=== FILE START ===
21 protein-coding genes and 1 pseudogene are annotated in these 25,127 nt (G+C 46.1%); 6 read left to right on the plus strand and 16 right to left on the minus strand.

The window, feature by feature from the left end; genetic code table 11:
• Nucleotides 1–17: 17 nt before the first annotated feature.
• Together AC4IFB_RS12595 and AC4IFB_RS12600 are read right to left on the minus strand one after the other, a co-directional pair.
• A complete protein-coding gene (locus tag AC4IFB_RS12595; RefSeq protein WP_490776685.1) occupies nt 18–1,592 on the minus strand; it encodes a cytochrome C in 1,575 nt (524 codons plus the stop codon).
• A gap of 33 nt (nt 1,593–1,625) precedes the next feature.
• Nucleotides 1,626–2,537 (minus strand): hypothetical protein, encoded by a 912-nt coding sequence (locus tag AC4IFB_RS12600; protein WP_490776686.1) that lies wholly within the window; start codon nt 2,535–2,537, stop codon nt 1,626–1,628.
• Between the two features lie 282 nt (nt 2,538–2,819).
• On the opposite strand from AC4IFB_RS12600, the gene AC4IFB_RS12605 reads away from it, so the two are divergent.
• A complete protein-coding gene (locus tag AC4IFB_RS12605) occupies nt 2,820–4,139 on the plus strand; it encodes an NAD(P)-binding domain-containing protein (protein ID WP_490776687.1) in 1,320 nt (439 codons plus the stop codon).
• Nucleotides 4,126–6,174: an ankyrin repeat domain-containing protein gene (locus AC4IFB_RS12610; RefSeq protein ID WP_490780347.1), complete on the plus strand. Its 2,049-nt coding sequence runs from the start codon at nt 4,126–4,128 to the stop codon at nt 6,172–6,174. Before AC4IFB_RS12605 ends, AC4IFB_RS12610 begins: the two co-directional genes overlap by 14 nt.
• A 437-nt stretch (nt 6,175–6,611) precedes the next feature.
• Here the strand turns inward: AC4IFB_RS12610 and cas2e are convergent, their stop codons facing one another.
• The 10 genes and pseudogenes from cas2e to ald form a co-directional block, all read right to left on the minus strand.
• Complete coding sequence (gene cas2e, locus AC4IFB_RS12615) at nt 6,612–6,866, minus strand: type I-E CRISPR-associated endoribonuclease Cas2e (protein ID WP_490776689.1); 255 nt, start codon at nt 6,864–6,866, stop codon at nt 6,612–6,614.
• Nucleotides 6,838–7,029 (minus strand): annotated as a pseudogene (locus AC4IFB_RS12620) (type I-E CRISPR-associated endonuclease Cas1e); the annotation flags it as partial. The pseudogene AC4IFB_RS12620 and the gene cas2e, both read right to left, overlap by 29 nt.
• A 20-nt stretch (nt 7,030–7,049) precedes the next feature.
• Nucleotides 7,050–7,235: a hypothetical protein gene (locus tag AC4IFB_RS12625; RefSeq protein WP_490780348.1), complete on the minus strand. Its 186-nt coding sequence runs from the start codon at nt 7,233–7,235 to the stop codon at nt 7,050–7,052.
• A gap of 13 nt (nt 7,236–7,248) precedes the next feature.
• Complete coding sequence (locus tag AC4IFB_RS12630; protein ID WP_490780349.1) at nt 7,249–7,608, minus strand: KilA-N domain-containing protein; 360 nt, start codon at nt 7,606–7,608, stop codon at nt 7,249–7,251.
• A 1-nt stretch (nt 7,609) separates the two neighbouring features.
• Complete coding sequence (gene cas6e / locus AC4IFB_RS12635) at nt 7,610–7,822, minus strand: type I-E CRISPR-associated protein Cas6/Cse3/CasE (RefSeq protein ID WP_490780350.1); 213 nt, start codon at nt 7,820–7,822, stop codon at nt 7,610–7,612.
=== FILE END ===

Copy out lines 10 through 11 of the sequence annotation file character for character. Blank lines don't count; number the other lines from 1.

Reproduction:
• A complete protein-coding gene (locus tag AC4IFB_RS12605) occupies nt 2,820–4,139 on the plus strand; it encodes an NAD(P)-binding domain-containing protein (protein ID WP_490776687.1) in 1,320 nt (439 codons plus the stop codon).
• Nucleotides 4,126–6,174: an ankyrin repeat domain-containing protein gene (locus AC4IFB_RS12610; RefSeq protein ID WP_490780347.1), complete on the plus strand. Its 2,049-nt coding sequence runs from the start codon at nt 4,126–4,128 to the stop codon at nt 6,172–6,174. Before AC4IFB_RS12605 ends, AC4IFB_RS12610 begins: the two co-directional genes overlap by 14 nt.